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abstract = "The Soil Moisture Active and Passive (SMAP) mission, launched by the National Aeronautics and Space Administration (NASA) on 31st January 2015, was designed to provide global soil moisture every 2 to 3 days at 9 km resolution by downscaling SMAP passive microwave observations obtained at 36 km resolution using active microwave observations at 3 km resolution, and then retrieving soil moisture from the resulting 9 km brightness temperature product. This study evaluated the SMAP Active/Passive (AP) downscaling algorithm together with other resolution enhancement techniques. Airborne passive microwave observations acquired at 1 km resolution over the Murrumbidgee River catchment in south-eastern Australia during the fourth and fifth Soil Moisture Active Passive Experiments (SMAPEx-4/5) were used as reference data. The SMAPEx-4/5 data were collected in May and September 2015, respectively, and aggregated to 9 km for direct comparison with a number of available resolution-enhanced brightness temperature estimates. The results show that the SMAP AP downscaled brightness temperature had a correlation coefficient (R) of 0.84 and Root-Mean-Squared Error (RMSE) of ~10 K, while SMAP Enhanced, Nearest Neighbour, Weighted Average, and the Smoothing Filter-based Modulation (SFIM) brightness temperature estimates had somewhat better performance (RMSEs of ~7 K and an R exceeding 0.9). Although the SFIM had the lowest unbiased RMSE of ~6 K, the effect of cloud cover on Ka-band observations limits data availability.",
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Ye, N, Walker, JP, Bindlish, R, Chaubell, J, Das, NN, Gevaert, AI, Jackson, TJ & Rüdiger, C 2019, 'Evaluation of SMAP downscaled brightness temperature using SMAPEx-4/5 airborne observations', Remote Sensing of Environment, vol. 221, pp. 363-372. https://doi.org/10.1016/j.rse.2018.11.033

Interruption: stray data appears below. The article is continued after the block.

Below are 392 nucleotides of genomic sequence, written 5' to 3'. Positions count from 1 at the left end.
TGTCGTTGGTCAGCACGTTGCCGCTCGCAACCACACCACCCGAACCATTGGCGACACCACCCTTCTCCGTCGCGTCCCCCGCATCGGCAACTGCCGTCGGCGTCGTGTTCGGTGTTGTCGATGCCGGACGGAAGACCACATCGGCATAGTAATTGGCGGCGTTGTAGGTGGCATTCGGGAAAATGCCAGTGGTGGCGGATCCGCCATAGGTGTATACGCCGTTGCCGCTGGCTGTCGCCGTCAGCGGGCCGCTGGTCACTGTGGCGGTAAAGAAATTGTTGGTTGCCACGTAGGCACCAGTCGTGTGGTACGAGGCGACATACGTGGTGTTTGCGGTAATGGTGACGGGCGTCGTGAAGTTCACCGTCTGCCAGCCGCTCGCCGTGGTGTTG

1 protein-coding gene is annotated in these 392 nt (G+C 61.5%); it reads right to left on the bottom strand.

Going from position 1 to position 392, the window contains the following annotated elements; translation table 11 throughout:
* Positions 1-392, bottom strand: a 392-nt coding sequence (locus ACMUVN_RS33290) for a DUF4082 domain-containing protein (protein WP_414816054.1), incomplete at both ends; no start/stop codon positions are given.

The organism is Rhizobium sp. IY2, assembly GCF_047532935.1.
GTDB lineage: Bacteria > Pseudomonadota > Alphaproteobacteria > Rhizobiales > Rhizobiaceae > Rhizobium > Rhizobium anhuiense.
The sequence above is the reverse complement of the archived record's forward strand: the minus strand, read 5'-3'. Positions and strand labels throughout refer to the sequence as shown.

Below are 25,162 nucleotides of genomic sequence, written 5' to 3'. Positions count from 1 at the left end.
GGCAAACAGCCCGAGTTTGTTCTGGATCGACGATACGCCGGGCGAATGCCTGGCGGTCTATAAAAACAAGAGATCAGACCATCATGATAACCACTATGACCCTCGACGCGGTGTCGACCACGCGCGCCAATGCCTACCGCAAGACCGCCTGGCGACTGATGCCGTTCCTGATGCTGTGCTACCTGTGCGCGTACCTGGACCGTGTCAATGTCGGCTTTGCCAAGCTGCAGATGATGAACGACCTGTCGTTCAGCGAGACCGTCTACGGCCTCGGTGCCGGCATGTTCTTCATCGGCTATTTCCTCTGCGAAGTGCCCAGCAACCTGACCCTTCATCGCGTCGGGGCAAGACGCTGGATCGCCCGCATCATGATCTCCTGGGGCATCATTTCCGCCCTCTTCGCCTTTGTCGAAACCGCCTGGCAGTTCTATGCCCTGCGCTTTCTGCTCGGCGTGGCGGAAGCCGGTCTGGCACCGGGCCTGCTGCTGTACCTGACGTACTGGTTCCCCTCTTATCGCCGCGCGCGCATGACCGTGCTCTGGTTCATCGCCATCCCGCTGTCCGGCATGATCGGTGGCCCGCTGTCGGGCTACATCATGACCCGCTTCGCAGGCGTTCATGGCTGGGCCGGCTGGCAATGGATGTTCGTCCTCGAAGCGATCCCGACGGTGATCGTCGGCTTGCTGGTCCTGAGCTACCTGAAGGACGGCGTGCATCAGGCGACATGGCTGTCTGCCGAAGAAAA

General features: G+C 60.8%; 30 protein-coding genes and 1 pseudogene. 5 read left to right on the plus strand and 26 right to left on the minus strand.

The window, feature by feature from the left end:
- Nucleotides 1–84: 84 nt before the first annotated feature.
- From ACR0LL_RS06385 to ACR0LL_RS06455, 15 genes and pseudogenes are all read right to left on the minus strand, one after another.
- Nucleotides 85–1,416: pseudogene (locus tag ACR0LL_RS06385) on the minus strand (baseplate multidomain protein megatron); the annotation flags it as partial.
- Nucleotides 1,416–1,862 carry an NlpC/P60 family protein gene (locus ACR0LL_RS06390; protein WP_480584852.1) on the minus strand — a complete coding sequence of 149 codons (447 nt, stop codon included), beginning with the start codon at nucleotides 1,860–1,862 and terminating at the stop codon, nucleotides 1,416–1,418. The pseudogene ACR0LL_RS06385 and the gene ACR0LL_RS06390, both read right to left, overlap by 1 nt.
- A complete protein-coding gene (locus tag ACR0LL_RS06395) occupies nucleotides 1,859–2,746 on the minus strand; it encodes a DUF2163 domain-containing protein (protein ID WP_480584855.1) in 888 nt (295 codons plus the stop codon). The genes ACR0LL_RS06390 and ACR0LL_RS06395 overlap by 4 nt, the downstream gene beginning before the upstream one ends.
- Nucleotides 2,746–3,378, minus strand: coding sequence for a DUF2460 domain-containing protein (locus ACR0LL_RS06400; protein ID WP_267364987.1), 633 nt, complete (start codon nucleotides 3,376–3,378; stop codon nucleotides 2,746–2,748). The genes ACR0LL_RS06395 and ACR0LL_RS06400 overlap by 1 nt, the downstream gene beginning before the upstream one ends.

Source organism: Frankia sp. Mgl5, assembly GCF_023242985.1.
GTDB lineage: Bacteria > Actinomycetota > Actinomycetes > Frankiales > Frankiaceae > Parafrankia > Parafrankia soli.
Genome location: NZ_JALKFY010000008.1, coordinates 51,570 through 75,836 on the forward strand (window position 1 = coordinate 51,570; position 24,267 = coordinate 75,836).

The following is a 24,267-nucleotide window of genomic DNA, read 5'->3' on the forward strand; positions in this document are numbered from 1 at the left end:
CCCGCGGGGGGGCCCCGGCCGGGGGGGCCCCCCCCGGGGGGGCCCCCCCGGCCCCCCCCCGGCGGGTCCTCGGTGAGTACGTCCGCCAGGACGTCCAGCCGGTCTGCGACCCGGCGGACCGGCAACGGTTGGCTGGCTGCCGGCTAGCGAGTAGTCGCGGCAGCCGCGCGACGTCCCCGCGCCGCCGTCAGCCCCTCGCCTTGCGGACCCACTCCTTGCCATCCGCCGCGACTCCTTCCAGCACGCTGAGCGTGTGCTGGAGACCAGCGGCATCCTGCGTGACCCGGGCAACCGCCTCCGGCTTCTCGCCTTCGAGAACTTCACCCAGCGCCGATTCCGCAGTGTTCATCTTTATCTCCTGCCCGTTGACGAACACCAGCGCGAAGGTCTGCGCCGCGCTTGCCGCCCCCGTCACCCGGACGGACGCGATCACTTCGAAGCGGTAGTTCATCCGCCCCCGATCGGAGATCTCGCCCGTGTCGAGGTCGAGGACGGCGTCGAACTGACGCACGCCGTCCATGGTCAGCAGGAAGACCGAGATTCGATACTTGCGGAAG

Evaluation of SMAP downscaled brightness temperature using SMAPEx-4/5 airborne observations. / Ye, N.; Walker, J. P.; Bindlish, R.; Chaubell, J.; Das, N. N.; Gevaert, A. I.; Jackson, T. J.; Rüdiger, C.

In: Remote Sensing of Environment, Vol. 221, 02.2019, p. 363-372.

Research output: Contribution to JournalArticleAcademicpeer-review

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AU - Walker, J. P.

AU - Bindlish, R.

AU - Chaubell, J.

AU - Das, N. N.

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AB - The Soil Moisture Active and Passive (SMAP) mission, launched by the National Aeronautics and Space Administration (NASA) on 31st January 2015, was designed to provide global soil moisture every 2 to 3 days at 9 km resolution by downscaling SMAP passive microwave observations obtained at 36 km resolution using active microwave observations at 3 km resolution, and then retrieving soil moisture from the resulting 9 km brightness temperature product. This study evaluated the SMAP Active/Passive (AP) downscaling algorithm together with other resolution enhancement techniques. Airborne passive microwave observations acquired at 1 km resolution over the Murrumbidgee River catchment in south-eastern Australia during the fourth and fifth Soil Moisture Active Passive Experiments (SMAPEx-4/5) were used as reference data. The SMAPEx-4/5 data were collected in May and September 2015, respectively, and aggregated to 9 km for direct comparison with a number of available resolution-enhanced brightness temperature estimates. The results show that the SMAP AP downscaled brightness temperature had a correlation coefficient (R) of 0.84 and Root-Mean-Squared Error (RMSE) of ~10 K, while SMAP Enhanced, Nearest Neighbour, Weighted Average, and the Smoothing Filter-based Modulation (SFIM) brightness temperature estimates had somewhat better performance (RMSEs of ~7 K and an R exceeding 0.9). Although the SFIM had the lowest unbiased RMSE of ~6 K, the effect of cloud cover on Ka-band observations limits data availability.